But the truth is, when I could be working in the yard, I choose to write. When the house is quiet in the middle of the day for 2 short hours, I don’t run for my rake and trowel. I clamor instead, to my desk, to this space–to write. And so the front beds have looked that way for the 7 years we’ve lived here. I grumble about them, but all the while resist the work of making a change.

envy

Today, I read of another writer wrestling envy over the gifts of others and I immediately thought about my own green seasons, and how in the world I have been able to lay that down enough to be truly content.

The secret to beating envy is this: Stop looking around and get to work. (<–Tweet this)

There are a thousand other writers out there whose ability to weave words can easily be declared superior to my own wordsmithing. Sometimes, this fact has been paralyzing. I have nearly drowned in the waves of discontent and jealousy. When this happened recently, I prayed for deliverance from this unhealthy pattern–and God did bring me through it.

What He told me was simply, do the work–get about the tasks I’ve called you to.

It’s so obvious and yet I couldn’t see it. I couldn’t see it, because envy is a malignant tumor over the eyes of the heart.

A heart at peace gives life to the body,

but envy rots the bones. (Proverbs 14:30 NIV)

Beat it back, friends. Get about your business and do the hard work. Admire those who are gifted, encourage them in their own art, and get on with yours. You’ve no doubt been called to a specific task in this season. Serve the Lord faithfully. Your unique gift is needed–your qualifier is Christ.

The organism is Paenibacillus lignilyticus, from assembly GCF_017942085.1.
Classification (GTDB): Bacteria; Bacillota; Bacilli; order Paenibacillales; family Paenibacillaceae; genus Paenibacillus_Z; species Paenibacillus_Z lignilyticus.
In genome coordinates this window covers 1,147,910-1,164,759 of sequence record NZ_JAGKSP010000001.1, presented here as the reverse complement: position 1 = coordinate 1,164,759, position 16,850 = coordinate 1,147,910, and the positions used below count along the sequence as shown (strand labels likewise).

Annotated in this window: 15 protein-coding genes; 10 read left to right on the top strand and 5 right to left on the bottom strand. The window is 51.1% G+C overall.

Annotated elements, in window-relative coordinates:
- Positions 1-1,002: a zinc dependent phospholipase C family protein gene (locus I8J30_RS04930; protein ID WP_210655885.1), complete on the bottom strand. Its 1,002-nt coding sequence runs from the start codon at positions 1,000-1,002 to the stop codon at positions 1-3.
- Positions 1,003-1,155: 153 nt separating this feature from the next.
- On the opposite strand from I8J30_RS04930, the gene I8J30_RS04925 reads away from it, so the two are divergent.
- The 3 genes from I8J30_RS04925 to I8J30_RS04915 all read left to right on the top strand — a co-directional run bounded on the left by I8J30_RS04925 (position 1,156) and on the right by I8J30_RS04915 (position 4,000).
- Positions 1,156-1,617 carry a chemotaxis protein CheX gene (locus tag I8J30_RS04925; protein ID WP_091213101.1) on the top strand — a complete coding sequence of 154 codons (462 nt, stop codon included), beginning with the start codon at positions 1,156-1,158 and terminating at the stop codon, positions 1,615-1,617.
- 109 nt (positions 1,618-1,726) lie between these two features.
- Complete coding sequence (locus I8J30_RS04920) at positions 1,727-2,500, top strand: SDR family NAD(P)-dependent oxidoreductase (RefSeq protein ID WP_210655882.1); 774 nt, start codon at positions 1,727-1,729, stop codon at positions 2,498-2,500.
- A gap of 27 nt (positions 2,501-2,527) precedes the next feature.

Set your eyes steadily upon the Lord.

Show me your ways, Lord, teach me your paths. Guide me in your truth and teach me, for you are God my Savior, and my hope is in you all day long. (Psalm 25:4-5 NIV)

 

*edited from the archives

GraceTable, Obedience

Discovering Who Your Neighbors Are

March 2, 2015

“We live in a world in which we need to share responsibility. It’s easy to say, ‘It’s not my child, not my community, not my world, not my problem.’ Then there are those who see the need and respond. I consider those people my heroes.” ~Fred Rogers

Moving every two years as a kid meant that besides changing homes, I changed communities too. New school, new neighborhood, new church, new friends–it was all foreign for a season, and then it became home.

And then we’d move again.

For most of my life I associated the word neighbor only with those in close proximity to my residence, namely, the people living in the houses to the left and right of my own–they were my neighbors. Occasionally, I’d extend this parameter across the street or down the block a house or two.